It does require discipline to actually *work* on the to-do list. It's not going to solve the "I can't get anything done because I'm binge-watching Netflix" problems.  But I've found that actually having a system instead of being overwhelmed at the million things I haven't done is helpful to getting a thousand meaningful things done instead of zero.

Monday, August 1, 2016

Goodbye July: 30 Days of Testing Challenge over :-(

Even though I didn't complete every day of the 30 Day Testing Challenge, it was still enjoyable and thought-provoking. I loved seeing so much passion, creativity, and humor in my blog feed every day.  Keep it up!  Thanks to Rosie Sherry and the Ministry of Testing for bringing all of us software testers together.

I finished Perfect Software: And Other Illusions about Testing by Gerry Weinberg right before falling asleep last night.  I gave it five stars (out of five) on Goodreads. I'll go through it one more time to take down some of my favorite bullet points for discussion.

This Friday is Tulsa TechFest.  There are two empty slots for QA/Testing.  The empty slots have been in the back of my mind, haunting me, beckoning to me.  Getting a talk ready by Friday would probably raise my blood pressure to an explosive level....but it has prompted me to put together a Google doc where I can compile and cite material to have ready to go for opportunities like this in the future.  This is more exciting to me than scary, so I have apparently flipped a confidence switch in the past month or two. Yay personal and professional growth!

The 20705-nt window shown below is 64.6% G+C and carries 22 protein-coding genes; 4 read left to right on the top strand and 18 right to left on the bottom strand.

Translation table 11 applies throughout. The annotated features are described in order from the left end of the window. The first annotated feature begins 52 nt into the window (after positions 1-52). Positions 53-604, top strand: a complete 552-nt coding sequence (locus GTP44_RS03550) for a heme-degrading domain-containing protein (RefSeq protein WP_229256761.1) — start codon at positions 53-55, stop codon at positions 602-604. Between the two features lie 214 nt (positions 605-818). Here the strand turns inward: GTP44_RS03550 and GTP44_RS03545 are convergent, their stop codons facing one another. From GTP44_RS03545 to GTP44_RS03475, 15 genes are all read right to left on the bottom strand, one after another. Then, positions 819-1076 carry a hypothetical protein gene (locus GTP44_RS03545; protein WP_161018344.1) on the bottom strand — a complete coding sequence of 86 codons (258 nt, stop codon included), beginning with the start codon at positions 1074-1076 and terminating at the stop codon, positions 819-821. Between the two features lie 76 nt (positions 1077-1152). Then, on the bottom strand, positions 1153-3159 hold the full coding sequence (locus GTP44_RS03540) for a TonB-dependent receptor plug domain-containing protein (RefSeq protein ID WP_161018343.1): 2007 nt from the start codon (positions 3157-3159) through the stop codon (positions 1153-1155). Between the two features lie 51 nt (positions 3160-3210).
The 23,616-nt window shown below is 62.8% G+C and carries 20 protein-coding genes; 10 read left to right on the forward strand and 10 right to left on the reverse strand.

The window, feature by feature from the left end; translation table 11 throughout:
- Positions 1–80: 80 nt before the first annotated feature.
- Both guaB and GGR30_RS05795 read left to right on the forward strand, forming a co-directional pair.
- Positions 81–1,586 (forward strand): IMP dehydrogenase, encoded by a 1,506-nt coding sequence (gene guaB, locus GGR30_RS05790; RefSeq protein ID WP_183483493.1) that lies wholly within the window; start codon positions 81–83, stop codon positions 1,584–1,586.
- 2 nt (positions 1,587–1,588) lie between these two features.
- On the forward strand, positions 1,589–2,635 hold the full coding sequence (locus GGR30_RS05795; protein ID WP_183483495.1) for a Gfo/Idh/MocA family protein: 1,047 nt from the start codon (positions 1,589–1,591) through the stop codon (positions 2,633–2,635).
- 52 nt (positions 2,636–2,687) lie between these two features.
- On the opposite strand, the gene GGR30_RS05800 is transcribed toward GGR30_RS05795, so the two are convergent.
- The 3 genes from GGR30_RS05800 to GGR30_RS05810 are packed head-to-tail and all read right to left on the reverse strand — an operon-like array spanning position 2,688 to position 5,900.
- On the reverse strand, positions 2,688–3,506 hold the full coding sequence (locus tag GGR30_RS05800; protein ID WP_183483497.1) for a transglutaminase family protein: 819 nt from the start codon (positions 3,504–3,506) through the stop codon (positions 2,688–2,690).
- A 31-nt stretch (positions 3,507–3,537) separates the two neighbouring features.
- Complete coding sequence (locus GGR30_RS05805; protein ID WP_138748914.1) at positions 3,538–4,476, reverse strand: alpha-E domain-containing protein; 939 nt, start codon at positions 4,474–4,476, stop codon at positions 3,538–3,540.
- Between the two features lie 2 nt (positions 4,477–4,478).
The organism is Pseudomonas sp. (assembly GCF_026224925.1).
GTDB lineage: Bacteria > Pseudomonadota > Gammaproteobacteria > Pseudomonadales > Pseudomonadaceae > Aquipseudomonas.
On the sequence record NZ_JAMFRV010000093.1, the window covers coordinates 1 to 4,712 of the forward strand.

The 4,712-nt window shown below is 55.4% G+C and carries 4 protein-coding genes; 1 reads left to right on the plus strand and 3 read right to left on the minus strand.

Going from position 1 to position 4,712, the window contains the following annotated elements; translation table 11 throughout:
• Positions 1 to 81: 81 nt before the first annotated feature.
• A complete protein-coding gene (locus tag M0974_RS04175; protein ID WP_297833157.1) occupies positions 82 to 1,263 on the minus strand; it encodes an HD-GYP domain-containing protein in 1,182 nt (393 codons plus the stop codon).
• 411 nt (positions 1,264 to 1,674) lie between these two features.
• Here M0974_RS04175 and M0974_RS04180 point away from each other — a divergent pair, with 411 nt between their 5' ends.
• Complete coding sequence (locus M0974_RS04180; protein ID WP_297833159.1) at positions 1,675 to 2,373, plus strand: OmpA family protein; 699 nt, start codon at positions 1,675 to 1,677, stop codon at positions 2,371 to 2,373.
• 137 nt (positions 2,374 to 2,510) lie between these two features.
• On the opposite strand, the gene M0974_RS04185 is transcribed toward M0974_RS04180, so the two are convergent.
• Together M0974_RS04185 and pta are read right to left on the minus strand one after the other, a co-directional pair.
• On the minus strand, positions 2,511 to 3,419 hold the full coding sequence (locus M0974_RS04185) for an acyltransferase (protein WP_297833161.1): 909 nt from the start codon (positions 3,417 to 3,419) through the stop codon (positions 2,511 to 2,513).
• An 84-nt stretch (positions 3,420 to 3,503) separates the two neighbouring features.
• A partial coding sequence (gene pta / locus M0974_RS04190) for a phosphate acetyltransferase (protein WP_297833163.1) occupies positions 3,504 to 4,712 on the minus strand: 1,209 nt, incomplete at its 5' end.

Thursday, July 28, 2016

Dead Salmon Testing

Earlier this month, there was chatter about the validity of fMRI results that referenced a 2009 study where brain activity was found in a dead salmon. When looking at functionality, it can be tempting to stop at demonstrating that it works.

Image Credit: Jeremy Keith
But does it fail when it's supposed to fail?

Are you getting expected results only due to coincidence?

What happens when you give your program the equivalent of a dead salmon?

These are the questions that make the testing process take longer that it would seem on the surface.  Showing that "it works" is only a small part of the story.

Testers (and those who work with them): Watch this webinar!

"10+ Testing Pitfalls and How to Avoid Them", presented July 27, 2016 by Joel Montvelisky.  The meat of the webinar starts at about 7:20.  

I found it very soothing and common sense.

Tuesday, July 19, 2016

Developer/Tester Goodwill